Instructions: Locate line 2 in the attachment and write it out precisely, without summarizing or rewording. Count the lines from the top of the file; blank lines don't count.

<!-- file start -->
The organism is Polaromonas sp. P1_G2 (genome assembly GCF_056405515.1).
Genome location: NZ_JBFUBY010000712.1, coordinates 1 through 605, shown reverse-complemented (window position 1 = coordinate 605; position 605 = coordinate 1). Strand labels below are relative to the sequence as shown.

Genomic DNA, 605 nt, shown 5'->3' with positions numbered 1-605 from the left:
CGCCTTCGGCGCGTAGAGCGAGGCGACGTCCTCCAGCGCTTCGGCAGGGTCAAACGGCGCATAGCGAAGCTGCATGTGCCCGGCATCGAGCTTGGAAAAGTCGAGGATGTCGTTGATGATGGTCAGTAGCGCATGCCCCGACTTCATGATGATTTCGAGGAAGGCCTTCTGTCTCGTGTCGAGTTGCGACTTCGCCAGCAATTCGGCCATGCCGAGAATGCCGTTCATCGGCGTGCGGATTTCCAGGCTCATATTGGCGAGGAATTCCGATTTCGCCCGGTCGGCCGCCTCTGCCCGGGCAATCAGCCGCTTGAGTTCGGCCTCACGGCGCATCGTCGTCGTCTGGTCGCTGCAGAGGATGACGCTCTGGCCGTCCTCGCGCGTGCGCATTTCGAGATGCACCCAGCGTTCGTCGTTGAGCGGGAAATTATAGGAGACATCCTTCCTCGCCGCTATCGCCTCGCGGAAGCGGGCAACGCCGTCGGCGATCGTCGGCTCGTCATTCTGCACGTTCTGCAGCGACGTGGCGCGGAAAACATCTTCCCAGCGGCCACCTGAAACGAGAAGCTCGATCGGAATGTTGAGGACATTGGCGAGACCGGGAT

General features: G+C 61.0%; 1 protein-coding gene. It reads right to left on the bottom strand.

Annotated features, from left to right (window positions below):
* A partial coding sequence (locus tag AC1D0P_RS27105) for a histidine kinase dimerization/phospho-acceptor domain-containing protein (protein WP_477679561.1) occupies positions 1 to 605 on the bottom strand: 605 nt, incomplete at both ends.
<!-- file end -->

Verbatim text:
Genome location: NZ_JBFUBY010000712.1, coordinates 1 through 605, shown reverse-complemented (window position 1 = coordinate 605; position 605 = coordinate 1). Strand labels below are relative to the sequence as shown.